Considering the Broad-Based Black Economic Empowerment (B-BBEE) programme provides a legislative framework for the transformation of South Africa’s economy and the Broad-based Black Economic Empowerment Act, [No. 53 of 2003], as amended, aims to advance economic transformation and enhance the economic participation of black people in the South African economy, I approach the big five banks in South Africa to find out if they are investing or funding any the 25 projects awarded in Bid Window 5.

Investec declined to respond and instead referred me to Brunswick, a leading ‘critical issues’ firm that represents them in ‘external matters’. Standard Bank, Nedbank and RMB failed to respond while ABSA responded by saying that their decisions in determining whether to finance renewable energy projects, as is the case with any other projects, follow established and rigorous processes in compliance with regulatory requirements. “It is not appropriate for ABSA, as a service provider to clients, bound by confidential contractual agreements, to disclose the identity or affairs of our clients,” they said.

I also sent a set of questions to Revego Africa Energy (Revego) who are a private equity fund manager investing in renewable energy projects in Sub Saharan-Africa set up by Investec Bank. Investec recently provided a R1.25 billion bridging facility to Revego. Read more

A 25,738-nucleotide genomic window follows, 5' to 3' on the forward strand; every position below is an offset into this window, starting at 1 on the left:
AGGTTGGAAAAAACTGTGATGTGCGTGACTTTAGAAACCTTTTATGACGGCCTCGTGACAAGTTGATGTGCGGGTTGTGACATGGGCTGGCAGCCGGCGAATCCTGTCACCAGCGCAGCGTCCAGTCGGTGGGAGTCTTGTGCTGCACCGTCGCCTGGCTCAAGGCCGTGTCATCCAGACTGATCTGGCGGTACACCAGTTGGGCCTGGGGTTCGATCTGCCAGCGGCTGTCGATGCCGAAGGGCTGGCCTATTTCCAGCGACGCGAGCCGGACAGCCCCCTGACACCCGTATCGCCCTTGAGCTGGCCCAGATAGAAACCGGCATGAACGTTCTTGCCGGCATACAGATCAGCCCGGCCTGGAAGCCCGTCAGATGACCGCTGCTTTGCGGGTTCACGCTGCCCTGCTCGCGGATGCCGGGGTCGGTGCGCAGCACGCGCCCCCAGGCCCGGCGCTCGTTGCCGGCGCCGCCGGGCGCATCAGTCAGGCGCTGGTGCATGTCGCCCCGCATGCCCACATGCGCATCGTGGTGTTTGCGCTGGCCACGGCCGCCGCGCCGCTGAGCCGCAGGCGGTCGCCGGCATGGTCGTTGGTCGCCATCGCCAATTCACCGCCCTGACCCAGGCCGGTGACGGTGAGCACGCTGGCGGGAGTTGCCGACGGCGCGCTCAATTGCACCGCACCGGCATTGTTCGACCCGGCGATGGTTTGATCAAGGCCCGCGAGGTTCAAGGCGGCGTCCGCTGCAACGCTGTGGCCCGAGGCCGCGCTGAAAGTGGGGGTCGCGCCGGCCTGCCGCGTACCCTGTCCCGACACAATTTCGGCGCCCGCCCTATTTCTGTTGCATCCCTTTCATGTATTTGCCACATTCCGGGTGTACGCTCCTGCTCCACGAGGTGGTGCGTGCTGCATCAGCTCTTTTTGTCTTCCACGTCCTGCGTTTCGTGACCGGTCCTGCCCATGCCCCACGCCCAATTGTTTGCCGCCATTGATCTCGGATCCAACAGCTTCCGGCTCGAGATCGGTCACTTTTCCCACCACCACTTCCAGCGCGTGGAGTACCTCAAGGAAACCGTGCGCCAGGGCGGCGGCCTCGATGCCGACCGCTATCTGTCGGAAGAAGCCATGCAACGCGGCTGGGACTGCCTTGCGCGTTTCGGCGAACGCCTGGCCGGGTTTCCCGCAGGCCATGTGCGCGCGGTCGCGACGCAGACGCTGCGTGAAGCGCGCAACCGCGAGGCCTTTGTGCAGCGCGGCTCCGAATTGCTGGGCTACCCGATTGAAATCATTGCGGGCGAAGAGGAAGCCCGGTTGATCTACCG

According to the Revego website, their CEO is none other than Mr Reyburn Hendriks. Reyburn is also a joint controlling shareholder and manager of H1 Holdings. H1 Holdings has a 16% stake in Revego Fund Managers. Revego recently invested in 360MW of Mainstream/Aker Horizons wind assets in South Africa. Read more

Revego have repeatedly failed to reply to my set of questions.

2000MW Risk Mitigation IPP Procurement Programme

H1 Holdings and Scatec also pop up in the 2000MW Risk Mitigation IPP Procurement Programme(RMIPPPP) where there are key contractual issues, the majority of projects are not bankable and/or EIA approved. The only three projects totalling 150MW to reach financial close are jointly owned by Scatec ASA and H1 Holdings. Read more

The knee-jerk reaction by IPPO

REIPPPP Bid Window Round 6 tries to address the skewed outcome of Bid Window 5 with updated criteria but it is still flawed and too little too late. Read more

Author: Bryan Groenendaal